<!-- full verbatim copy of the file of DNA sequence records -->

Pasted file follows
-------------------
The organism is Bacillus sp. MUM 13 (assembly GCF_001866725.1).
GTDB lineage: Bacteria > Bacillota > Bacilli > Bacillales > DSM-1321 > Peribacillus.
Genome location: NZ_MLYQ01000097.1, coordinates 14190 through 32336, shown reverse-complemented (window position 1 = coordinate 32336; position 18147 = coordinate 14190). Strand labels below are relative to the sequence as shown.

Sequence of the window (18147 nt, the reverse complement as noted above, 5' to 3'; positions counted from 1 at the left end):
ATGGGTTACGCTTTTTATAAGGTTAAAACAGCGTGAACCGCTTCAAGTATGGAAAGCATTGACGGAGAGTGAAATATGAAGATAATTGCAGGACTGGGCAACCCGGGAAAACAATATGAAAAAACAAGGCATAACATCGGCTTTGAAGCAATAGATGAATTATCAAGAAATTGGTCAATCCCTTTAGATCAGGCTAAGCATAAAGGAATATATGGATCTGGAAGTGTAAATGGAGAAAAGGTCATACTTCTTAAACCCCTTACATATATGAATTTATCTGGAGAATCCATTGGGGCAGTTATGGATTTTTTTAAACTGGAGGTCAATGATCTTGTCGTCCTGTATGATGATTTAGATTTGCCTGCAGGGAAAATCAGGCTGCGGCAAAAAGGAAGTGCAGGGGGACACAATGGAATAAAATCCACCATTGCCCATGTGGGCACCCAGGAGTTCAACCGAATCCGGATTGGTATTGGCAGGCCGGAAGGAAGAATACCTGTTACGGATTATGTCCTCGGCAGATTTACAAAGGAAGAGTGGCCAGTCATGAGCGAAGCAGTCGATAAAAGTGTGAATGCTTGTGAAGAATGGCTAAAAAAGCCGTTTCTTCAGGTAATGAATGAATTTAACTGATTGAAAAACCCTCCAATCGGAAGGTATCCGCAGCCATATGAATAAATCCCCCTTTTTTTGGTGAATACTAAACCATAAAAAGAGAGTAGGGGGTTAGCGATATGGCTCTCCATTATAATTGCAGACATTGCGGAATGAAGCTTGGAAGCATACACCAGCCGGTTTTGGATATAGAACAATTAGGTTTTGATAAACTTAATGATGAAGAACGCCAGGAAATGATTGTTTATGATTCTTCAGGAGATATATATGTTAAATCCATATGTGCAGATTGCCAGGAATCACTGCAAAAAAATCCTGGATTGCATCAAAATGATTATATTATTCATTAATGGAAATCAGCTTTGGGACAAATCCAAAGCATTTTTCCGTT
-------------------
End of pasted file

The organism is Bacillus sp. MUM 13 (assembly GCF_001866725.1).
GTDB lineage: Bacteria > Bacillota > Bacilli > Bacillales > DSM-1321 > Peribacillus.
Genome location: NZ_MLYQ01000097.1, coordinates 14190 through 32336, shown reverse-complemented (window position 1 = coordinate 32336; position 18147 = coordinate 14190). Strand labels below are relative to the sequence as shown.

Sequence of the window (18147 nt, the reverse complement as noted above, 5' to 3'; positions counted from 1 at the left end):
ATGGGTTACGCTTTTTATAAGGTTAAAACAGCGTGAACCGCTTCAAGTATGGAAAGCATTGACGGAGAGTGAAATATGAAGATAATTGCAGGACTGGGCAACCCGGGAAAACAATATGAAAAAACAAGGCATAACATCGGCTTTGAAGCAATAGATGAATTATCAAGAAATTGGTCAATCCCTTTAGATCAGGCTAAGCATAAAGGAATATATGGATCTGGAAGTGTAAATGGAGAAAAGGTCATACTTCTTAAACCCCTTACATATATGAATTTATCTGGAGAATCCATTGGGGCAGTTATGGATTTTTTTAAACTGGAGGTCAATGATCTTGTCGTCCTGTATGATGATTTAGATTTGCCTGCAGGGAAAATCAGGCTGCGGCAAAAAGGAAGTGCAGGGGGACACAATGGAATAAAATCCACCATTGCCCATGTGGGCACCCAGGAGTTCAACCGAATCCGGATTGGTATTGGCAGGCCGGAAGGAAGAATACCTGTTACGGATTATGTCCTCGGCAGATTTACAAAGGAAGAGTGGCCAGTCATGAGCGAAGCAGTCGATAAAAGTGTGAATGCTTGTGAAGAATGGCTAAAAAAGCCGTTTCTTCAGGTAATGAATGAATTTAACTGATTGAAAAACCCTCCAATCGGAAGGTATCCGCAGCCATATGAATAAATCCCCCTTTTTTTGGTGAATACTAAACCATAAAAAGAGAGTAGGGGGTTAGCGATATGGCTCTCCATTATAATTGCAGACATTGCGGAATGAAGCTTGGAAGCATACACCAGCCGGTTTTGGATATAGAACAATTAGGTTTTGATAAACTTAATGATGAAGAACGCCAGGAAATGATTGTTTATGATTCTTCAGGAGATATATATGTTAAATCCATATGTGCAGATTGCCAGGAATCACTGCAAAAAAATCCTGGATTGCATCAAAATGATTATATTATTCATTAATGGAAATCAGCTTTGGGACAAATCCAAAGCATTTTTCCGTT